Car Button Cloth
No matter how hard he tries to convince us otherwise, head Lemonhead Evan Dando rarely sounds as if he's lifting a finger. Through two phases of development (from yesterday's sloppy junk-punk to today's sloppy junk-pop) as distinct as they are alike, Dando has blazed a trail littered with partially realized potential. Forget lo-fi jack-offs Sebadoh and Pavement; the Lemonheads are the true embodiment of slackerdom.
A few of us were foolish enough to think Dando's half-assed antics had come to an end with 1992's It's a Shame About Ray, a richly textured, relentlessly catchy release that remains the Lemonheads' best and most consistent work. Then a year later he blurted out a defiant "fuck that" in the form of Come on Feel the Lemonheads, another part good, part lousy affair that contained both Dando's most effortless pop masterpiece ("The Great Big NO") and his most embarrassing misfire (the ludicrous two-part noisefest "Style"/"Rick James Style").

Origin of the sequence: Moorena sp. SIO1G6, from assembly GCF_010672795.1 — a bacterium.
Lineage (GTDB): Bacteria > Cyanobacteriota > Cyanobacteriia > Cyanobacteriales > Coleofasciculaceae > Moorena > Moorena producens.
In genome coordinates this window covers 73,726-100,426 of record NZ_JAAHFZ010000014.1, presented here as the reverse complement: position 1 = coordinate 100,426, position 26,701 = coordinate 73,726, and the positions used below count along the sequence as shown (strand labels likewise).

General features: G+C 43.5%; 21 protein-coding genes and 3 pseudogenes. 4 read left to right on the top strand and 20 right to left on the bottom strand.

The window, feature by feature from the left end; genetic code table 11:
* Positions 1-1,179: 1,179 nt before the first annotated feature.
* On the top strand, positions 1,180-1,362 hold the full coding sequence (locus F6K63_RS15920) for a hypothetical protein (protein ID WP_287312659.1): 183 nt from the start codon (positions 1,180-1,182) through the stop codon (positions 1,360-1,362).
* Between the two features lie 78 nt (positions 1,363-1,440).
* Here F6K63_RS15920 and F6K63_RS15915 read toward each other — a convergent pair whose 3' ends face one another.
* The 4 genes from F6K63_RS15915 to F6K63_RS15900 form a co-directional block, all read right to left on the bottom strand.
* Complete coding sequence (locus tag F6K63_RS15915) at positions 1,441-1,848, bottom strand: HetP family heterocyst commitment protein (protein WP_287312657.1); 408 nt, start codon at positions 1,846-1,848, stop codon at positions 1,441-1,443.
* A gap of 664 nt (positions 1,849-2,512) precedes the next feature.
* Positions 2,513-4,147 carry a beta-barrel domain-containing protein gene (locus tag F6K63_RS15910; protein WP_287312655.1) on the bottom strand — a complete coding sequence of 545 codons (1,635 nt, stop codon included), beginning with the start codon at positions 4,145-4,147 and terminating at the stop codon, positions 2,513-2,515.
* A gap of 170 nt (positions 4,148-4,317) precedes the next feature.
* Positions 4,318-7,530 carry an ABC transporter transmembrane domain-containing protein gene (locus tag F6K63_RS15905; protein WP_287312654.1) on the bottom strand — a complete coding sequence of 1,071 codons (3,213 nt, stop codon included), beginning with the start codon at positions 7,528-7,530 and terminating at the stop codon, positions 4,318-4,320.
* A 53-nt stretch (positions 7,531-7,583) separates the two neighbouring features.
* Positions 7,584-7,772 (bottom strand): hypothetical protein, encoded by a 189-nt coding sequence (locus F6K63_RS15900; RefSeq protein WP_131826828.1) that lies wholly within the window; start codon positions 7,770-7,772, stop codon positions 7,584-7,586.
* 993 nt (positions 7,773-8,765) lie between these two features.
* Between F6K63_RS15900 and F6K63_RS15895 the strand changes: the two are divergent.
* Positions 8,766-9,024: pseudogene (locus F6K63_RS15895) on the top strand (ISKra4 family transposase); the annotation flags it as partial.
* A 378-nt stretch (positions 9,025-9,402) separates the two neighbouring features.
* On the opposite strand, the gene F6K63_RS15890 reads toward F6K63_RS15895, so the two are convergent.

Car Button Cloth continues Dando's obsession with indolence. In his infamous hung-over delivery, the reluctant alt-rock sex symbol mumbles about being a drug-taking screwup ("It's All True," "If I Could Talk I'd Tell You"), confesses to being a homebody ("The Outdoor Type"), cheerily documents a mysterious epidemic ("Hospital") and rambles for two and half minutes about a disturbing scene from the morbid psycho-thriller Seven ("6ix"). "Purple Parallelogram," Dando's much-talked-about collaboration with Oasis guitarist Noel Gallagher, is missing, the victim of a last-minute excision after Gallagher decided the tune wasn't finished. As for the rest of the CD's 13 tracks, they're essentially table scraps -- at times interesting, at times inane. Cloth dips to its lowest points on two shrill, overextended "conceptual" pieces ("Losing Your Mind" and "Secular Rockulidge") in which the principal concept seems to revolve around filling space.
And therein, oddly, lies Dando's charm: he's at his most interesting simply killing time. His mind isn't programmed to break a sweat. Take him or leave him, Evan is Evan, the bane of many a "serious" music critic, and for more than a few of us, an engaging guilty pleasure. (***)
-- Hobart Rowland
Are You with Me?